A Lesson in Leadership
At 22 years old I was given one of the greatest leadership lessons in my 25 year career…and it happened in an instant while riding an elevator on a cold February day.
As a newly minted college graduate and a first year accountant for one of the most prestigious accounting firms in the country, I was short on experience but long on enthusiasm. Being a first year accountant/auditor meant that we were at the bottom of the proverbial food chain in the big world of public accounting.
Weeks of 80+ hour assignments were common place during the busy season as we audited numerous Fortune 500 companies. During a particularly grueling period of endless 16 hour workdays, myself and my fellow first year co-workers slumbered into the elevator of the ground floor parking lot and headed up to our monthly staff meeting lead by our firm’s Managing Partner.
There we were, six sleep deprived, highly-caffeinated workhorses who just a few hours earlier were at a client site auditing until the very wee hours of the morning. As the elevator slowly rose upward through the various parking levels on the way to our firm’s office, it stopped at the last parking garage floor. As the doors opened, in strode our Managing Partner staring at six pairs of bloodshot eyes, some with hair still wet from their quick shower.
Aquatic Food Chain
You need to understand the dynamic at my firm, not unlike most companies around America. In most companies the Managing Partner or executives, for that matter, are at the top of the food chain. They are in a sense the Orca, the Killer Whale. At the other end of the food chain are a group of 22-year-old first year accountants wearing inexpensive suits and shirts that could have been crisper. In this aquatic food chain we were the equivalent of Plankton: a small organism that lives in the ocean that cannot swim against the tide, whose singular purpose in life is to be born, then simultaneously eaten by larger creatures. Rinse, repeat. Rinse, repeat.
In the world of public accounting all Managing Partners started their careers as first year accountants, working the same endless hours, drinking the same stale coffee to stay awake and survive. It is the great circle of life, just like all generals started in the same boot camp as a private and carried the same rifle as every other soldier.
As the elevator slowly displayed one floor at a time, we all stood staring at the numbers, trying not to be intimidated by riding with the Orca. Somehow it is a phenomenon that by staring at the elevator numbers, you really think the elevator will go faster. At about that time, the Managing Partner turned his head halfway toward us and gave us the gratuitous rhetorical time-filling comment….”so how is everyone this morning?”.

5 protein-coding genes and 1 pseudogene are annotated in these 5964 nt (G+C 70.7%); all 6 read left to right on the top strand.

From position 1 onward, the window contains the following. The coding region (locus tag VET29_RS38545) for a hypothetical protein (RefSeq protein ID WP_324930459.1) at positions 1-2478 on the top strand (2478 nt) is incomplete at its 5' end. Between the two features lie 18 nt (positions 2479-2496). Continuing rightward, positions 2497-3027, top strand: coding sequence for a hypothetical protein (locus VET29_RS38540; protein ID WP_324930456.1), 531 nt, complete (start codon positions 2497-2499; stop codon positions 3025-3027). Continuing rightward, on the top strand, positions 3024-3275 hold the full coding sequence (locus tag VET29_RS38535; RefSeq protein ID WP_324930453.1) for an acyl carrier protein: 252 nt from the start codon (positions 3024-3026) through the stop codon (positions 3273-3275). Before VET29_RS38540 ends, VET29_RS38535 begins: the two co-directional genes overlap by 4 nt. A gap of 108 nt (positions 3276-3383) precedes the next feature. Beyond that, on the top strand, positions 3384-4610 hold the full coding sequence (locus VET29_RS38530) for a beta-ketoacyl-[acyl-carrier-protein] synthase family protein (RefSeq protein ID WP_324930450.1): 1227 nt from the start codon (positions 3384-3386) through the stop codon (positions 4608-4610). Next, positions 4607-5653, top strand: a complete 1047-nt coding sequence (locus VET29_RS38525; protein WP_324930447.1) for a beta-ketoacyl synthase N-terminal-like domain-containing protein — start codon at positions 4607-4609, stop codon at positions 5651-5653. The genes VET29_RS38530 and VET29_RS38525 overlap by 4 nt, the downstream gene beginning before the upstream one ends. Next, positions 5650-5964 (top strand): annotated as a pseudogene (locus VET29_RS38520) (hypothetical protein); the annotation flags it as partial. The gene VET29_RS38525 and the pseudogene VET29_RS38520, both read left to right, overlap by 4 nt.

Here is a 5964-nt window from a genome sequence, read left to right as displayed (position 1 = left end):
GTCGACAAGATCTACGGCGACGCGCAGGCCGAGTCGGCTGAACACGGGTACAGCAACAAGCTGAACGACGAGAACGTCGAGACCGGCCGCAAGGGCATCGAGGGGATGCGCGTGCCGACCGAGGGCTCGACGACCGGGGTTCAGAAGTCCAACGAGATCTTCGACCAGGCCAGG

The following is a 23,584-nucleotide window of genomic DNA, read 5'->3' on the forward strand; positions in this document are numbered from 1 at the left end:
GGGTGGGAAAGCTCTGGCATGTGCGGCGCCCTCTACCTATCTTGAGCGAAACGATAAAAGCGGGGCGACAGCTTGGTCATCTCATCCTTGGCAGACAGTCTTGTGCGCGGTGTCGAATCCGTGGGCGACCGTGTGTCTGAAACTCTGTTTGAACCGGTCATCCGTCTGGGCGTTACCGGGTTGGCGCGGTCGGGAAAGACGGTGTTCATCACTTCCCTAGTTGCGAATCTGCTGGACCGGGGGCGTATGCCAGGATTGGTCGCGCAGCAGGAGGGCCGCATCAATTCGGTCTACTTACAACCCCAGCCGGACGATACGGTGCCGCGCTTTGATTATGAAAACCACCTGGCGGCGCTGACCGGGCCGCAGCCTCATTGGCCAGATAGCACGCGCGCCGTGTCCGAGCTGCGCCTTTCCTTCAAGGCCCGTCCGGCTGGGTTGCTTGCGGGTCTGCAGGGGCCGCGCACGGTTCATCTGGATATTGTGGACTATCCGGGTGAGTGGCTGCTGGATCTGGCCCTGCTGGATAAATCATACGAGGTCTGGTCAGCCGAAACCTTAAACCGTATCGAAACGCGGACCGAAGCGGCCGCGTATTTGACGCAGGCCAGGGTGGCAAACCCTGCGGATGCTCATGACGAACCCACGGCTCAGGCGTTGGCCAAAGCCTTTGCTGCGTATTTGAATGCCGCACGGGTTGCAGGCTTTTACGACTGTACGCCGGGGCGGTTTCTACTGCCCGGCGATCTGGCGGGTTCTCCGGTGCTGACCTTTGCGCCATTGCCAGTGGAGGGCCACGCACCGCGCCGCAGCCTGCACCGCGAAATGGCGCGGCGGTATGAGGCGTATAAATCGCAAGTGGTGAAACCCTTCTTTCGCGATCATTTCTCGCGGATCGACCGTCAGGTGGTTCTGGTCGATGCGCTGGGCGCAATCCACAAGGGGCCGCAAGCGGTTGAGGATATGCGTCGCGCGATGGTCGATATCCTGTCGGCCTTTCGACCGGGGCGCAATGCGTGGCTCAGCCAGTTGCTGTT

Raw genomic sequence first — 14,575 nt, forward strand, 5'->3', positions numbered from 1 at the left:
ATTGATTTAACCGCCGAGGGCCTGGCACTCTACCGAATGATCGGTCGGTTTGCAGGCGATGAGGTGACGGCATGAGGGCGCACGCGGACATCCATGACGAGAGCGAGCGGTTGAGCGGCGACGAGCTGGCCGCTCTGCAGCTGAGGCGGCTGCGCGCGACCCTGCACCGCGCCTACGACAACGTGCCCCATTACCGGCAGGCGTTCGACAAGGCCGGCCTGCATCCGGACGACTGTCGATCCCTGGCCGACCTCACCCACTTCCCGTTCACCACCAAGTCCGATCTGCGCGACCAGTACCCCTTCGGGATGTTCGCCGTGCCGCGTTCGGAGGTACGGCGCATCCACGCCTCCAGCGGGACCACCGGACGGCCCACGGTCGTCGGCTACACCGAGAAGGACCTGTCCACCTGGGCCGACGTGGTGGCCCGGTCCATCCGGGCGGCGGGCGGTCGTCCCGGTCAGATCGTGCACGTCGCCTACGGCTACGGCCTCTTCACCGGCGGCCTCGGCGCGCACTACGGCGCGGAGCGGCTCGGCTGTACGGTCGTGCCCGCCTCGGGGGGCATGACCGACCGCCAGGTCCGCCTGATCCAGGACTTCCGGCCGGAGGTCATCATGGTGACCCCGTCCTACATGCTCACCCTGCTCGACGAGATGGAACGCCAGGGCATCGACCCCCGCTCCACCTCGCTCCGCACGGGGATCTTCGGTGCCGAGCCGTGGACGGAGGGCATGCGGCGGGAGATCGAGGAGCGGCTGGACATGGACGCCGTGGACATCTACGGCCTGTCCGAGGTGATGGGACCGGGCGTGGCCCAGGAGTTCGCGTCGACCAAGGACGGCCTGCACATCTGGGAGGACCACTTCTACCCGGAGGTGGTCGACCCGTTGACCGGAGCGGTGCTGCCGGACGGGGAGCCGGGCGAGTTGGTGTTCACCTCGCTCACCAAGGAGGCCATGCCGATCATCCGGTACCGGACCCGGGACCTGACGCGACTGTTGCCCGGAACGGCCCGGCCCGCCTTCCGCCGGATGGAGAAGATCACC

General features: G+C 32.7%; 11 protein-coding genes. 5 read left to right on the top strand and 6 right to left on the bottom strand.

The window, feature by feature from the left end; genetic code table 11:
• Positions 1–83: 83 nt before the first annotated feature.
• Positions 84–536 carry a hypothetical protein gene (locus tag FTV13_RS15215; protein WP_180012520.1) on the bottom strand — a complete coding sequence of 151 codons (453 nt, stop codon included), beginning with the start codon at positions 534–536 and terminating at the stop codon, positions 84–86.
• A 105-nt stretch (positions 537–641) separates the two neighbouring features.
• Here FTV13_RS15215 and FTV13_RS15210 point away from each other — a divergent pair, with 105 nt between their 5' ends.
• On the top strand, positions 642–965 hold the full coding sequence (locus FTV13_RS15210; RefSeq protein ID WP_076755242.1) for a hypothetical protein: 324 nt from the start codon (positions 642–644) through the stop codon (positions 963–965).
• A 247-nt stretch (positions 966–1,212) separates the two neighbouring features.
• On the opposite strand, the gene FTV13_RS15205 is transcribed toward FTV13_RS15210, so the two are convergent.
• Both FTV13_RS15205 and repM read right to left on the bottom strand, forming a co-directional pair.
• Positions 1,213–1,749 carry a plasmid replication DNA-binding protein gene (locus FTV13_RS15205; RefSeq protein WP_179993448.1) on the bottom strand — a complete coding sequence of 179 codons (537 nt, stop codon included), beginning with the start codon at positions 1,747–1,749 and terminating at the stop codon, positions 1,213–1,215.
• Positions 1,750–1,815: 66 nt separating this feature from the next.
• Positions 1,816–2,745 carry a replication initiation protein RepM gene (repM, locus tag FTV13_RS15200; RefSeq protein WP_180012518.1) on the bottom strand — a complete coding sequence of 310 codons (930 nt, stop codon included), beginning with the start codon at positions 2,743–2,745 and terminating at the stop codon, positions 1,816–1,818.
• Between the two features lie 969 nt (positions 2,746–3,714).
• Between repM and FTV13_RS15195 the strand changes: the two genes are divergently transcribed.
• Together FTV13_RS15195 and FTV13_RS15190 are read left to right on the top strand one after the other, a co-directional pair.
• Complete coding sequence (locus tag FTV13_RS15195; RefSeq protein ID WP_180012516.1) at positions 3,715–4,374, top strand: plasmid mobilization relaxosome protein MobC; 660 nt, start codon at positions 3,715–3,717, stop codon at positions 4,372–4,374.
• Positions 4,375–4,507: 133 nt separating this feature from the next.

This question was responded to with cricket-like chirpings of “good”. That was until one of our more bold first year co-workers summoned his caffeinated courage to say….”we are all doing well Steve, working a lot of hours at the XYZ audit, drinking lots of late night coffee and eating lots of takeout Chinese food, but we are fighting the battle….you remember those days….right Steve?”
My imagination showed that the Managing Partner was going to turn around and say, ”boy do I ever. I never drank so much bad coffee and appreciated sleep so much, but you guys are doing great and keep up the good work.” At that point my imagination had us floating out of the elevator, two feet off the ground, ready to take whatever hill the Managing Partner wanted us to attack.
“You remember those days, right Steve?”
Instead, what we were met with was a quarter turn of his head and the stoic reply:
“No, I really don’t”
At that point the elevator doors opened, the Managing Partner stole one quick look at his oversized gold Rolex, and as confidently as he entered the elevator, vanished into the cavernous office of our firm’s lobby.
There stood the six of us, emotionless. Then what quickly followed was the chorus of murmured words that cannot be printed on this page. As I leaned my head against the back wall of the elevator, I realized that I just experienced one of the most profound leadership lessons I would ever be given.
Never forget where you came from.
At that moment, I vowed as a 22-year old accountant, that if I ever am so honored to be chosen as a leader of people, that I will never forget what it is like to be the guy on the docks at 5 a.m. loading trucks, the rep in the call center taking hundreds of calls sometimes promoting your product and on the next call defending it, or the sales rep who is questioning if they can handle one more rejection. It is these people that are the backbone of any organization.
A leader has the power to lift an entire organization to new heights with what outwardly appear to be simple gestures or can sink it to new lows. Leadership is often won with hand to hand combat. A simple smile, a handshake with a simultaneous “great job on the project”, a moment to stop by someone’s cubicle and ask how their son’s Little League is going, all propel people to continue to charge the hill. The void of that human compassion and acknowledgement can sink a team even quicker.
In over 25 years of leading thousands of people across hundreds of offices, I have never forgotten the feeling I had in that elevator so many years ago. I promised myself that every moment I encounter someone it is a moment of truth. One that will leave them ready to charge forward, or ready to run away. It is up to me as a Leader to ensure that we never forget where we came from.
By Marty Stowe